The electric field distribution in the Sensor_2 (YZ) plane in the presence of the immersed PEC ellipsoid.
The electric field distribution in the Sensor_3 (ZX) plane in the presence of the immersed PEC ellipsoid.

The figures below are the plots of the data files "Sensor_3_X_ETotal.DAT" and "Sensor_3_Z_ETotal.DAT". These show the variation of the electric field along the X and Z axes, respectively.

The plot of variation of the electric field along the X-axis in the presence of the immersed PEC ellipsoid.
The plot of variation of the electric field along the Z-axis in the presence of the immersed PEC ellipsoid.

Immersing a Lossy Dielectric Ellipsoid in the Uniform Field

Define a new dielectric material group called Dielectric_1 according to the table below:

Material Group Material Type εr μr σ σm
Dielectric_1 Dielectric 4.0 1.0 100.0 0.0

Instead of deleting the PEC ellipsoid and drawing a new dielectric ellipsoid, you can simply move the object "Immerse" from teh group "PEC_3" to the group "Dielectric_1". Follow the same procedure as you did in Tutorial Lesson 1 using the Move To items in the contextual menu of the spheroid object.

After drawing the PEC ellipsoid and placing it at the center of the gap region between the two metal plates, your physical structure should look like this:

The geometry of the two parallel metal plates and an immersed lossy dielectric ellipsoid. The top metal plate is in a freeze state.

Run an electrostatic analysis of your new structure and visualize the field distributions on the three sensor planes.

The electric field distribution in the Sensor_1 (XY) plane in the presence of the immersed lossy dielectric ellipsoid.
The electric field distribution in the Sensor_2 (YZ) plane in the presence of the immersed lossy dielectric ellipsoid.
The electric field distribution in the Sensor_3 (ZX) plane in the presence of the immersed lossy dielectric ellipsoid.

The figures below are the plots of the data files "Sensor_3_X_ETotal.DAT" and "Sensor_3_Z_ETotal.DAT". These show the variation of the electric field along the X and Z axes, respectively.

The plot of variation of the electric field along the X-axis in the presence of the immersed lossy dielectric ellipsoid.
The plot of variation of the electric field along the Z-axis in the presence of the immersed lossy dielectric ellipsoid.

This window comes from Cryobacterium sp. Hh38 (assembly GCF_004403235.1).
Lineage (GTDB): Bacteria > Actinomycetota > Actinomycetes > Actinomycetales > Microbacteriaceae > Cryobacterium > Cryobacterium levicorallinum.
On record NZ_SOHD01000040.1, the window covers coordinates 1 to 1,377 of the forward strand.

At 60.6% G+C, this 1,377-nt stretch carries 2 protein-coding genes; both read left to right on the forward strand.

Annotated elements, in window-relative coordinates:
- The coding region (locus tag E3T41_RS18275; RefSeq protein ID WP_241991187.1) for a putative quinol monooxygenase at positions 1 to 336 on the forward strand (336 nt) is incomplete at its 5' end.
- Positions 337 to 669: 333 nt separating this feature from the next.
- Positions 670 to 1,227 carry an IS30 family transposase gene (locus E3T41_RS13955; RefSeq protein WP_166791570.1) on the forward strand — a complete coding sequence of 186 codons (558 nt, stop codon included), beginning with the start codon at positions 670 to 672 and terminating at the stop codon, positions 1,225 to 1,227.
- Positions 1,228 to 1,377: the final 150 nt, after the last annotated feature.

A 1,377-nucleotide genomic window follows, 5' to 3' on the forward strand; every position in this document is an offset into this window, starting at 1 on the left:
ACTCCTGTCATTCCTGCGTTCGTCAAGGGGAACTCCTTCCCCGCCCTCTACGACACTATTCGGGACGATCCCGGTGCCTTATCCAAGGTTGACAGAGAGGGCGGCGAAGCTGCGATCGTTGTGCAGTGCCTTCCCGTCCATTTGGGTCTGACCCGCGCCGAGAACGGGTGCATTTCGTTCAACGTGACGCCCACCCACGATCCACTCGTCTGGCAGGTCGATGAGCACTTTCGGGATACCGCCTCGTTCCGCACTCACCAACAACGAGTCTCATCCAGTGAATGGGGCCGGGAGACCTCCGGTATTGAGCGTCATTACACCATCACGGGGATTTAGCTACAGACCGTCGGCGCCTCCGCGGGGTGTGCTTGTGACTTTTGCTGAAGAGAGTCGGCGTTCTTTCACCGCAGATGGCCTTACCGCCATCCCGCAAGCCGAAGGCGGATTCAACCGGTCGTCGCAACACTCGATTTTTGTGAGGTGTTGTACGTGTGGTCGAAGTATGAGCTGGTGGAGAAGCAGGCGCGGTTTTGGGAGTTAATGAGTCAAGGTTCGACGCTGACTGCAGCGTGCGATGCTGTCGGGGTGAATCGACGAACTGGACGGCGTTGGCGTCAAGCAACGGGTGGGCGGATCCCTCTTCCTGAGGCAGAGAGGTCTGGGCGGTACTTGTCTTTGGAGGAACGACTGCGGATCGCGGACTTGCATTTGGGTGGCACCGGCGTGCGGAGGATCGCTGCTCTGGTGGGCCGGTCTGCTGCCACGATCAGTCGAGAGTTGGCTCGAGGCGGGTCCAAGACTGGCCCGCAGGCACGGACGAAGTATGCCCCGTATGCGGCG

Analyzing the Field Discontinuities

Let's take a look at the graphs of variation of the electric field along the X-axis in the three different cases you investigated above. In the first case without any immersed object, you see a uniform electric field of 1000V/m across the region between the two metal plates, which rolls off quickly in the outside free space region. In the second case with an immersed PEC ellipsoid, there is an actual null field at the center inside the ellipsoid. In the third case with an immersed dielectric ellipsoid, there is a non-zero field of a reduced amplitude.

Now look at the variation of the electric field along the Z-axis in the third case with the dielectric spheroid. There is a sharp discontinuity at Z = ±6mm, which represent the interfaces between the air and your dielectric material. This is expected as a result of the governing boundary conditions between two different dielectric materials. The boundary conditions require that:

[math] D_{n1} = D_{n2} [/math]

or

[math] \epsilon_{r1} E_{n1} = \epsilon_{r2} E_{n2} [/math]

In the case of your dielectric material, this means that

[math] \frac{E_{z1}}{E_{z2}} = 4 [/math]

In the data manager, view the contents of the data file "Sensor_3_Z_ETotal.DAT" in the spreadsheet as shown below.

The contents of the data file "Sensor_3_Z_ETotal.DAT" shown in the data manager's spreadsheet.

Read the field values at the points below and above the dielectric-air interface. You can see that the computed ratio agrees well with the analytical result.

[math] \frac{E_{z1}}{E_{z2}} = \frac{|E(6mm)|}{|E(5.5mm)|} = \frac{1229.00}{304.20} = 4.04 [/math]